• A Newbery Honor Book
  • Winner of the Schneider Family Book Award (Middle School)
  • Wall Street Journal Best Children’s Books of 2015
  • New York Public Library’s 100 Books for Reading and Sharing
  • Chicago Public Library’s Best of the Best Books 2015
  • Publishers Weekly Best Books of 2015
  • Kirkus Best Books of 2015
  • Horn Book Fanfare Book 2015 

An astounding novel. Will you cry and rejoice and hold your breath? Absolutely. Will you find the book as exciting, wise, and profound as I did? Yes. This book is remarkable.”. – Karen Cushman, author of Newbery Medal winner The Midwife’s Apprentice.

If you are looking for other World War II books in addition to the Dairy of Anne Frank, I would also recommend the following:
  

Good Night, Mr. Tom
by Michelle Magorian (1986)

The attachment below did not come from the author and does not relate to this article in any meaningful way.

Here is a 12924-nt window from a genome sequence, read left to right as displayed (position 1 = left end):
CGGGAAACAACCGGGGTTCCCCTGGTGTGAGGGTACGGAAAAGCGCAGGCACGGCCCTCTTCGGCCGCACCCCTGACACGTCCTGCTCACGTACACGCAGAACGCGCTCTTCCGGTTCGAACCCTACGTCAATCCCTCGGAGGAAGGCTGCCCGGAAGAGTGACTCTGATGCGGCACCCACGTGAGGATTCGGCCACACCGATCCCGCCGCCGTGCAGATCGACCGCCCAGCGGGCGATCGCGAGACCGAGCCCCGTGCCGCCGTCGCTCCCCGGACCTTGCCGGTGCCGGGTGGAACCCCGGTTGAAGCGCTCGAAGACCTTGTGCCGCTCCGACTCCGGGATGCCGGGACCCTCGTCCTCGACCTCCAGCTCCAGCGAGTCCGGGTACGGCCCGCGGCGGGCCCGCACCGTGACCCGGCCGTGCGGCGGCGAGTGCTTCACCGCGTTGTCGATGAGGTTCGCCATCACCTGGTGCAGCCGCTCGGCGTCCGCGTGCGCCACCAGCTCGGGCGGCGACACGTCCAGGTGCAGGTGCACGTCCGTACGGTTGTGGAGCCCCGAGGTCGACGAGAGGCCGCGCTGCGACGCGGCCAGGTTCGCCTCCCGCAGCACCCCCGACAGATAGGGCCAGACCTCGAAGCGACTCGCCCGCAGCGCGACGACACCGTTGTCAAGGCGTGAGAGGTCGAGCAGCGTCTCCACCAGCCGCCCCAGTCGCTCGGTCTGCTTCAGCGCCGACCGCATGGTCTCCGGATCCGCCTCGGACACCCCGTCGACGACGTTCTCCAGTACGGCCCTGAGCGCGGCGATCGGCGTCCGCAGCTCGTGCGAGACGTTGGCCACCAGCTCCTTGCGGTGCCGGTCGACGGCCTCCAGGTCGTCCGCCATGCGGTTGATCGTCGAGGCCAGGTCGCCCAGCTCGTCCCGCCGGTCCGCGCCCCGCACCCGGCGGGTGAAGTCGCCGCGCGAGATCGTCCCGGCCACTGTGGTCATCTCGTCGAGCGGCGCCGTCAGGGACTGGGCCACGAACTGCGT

This is very similar to The War That Changed My Life. It is one of my favorite British books. Michelle Magorian was born in Portsmouth, England. This novel won the Guardian Children’s Fiction Award, an International Reading Association Award and was also made into a film. Also, set in Britain during World War II, a young boy named Willie Beech is evacuated to the country side and is taken in by an older man, Mr. Tom, who seems gruff and distant. Raised by an abusive mother, Willie is thin, malnourished, and afraid of everything, especially adults. As the story unfolds, a beautiful relationship develops between the young evacuee and the elderly man, both blossoming in their own ways. When a telegram comes requesting Willie’s return to London, Willie must comply. After Willie leaves, Mr. Tom decides to go search for Willie, whom he has come to love and wants desperately to save and protect. A powerful story. Read this together with The War That Changed My Life, and compare the two stories. (**note: there is a very sad, and disturbing element at the end of this story that may be intense for certain sensitive children). (for ages 10 and up)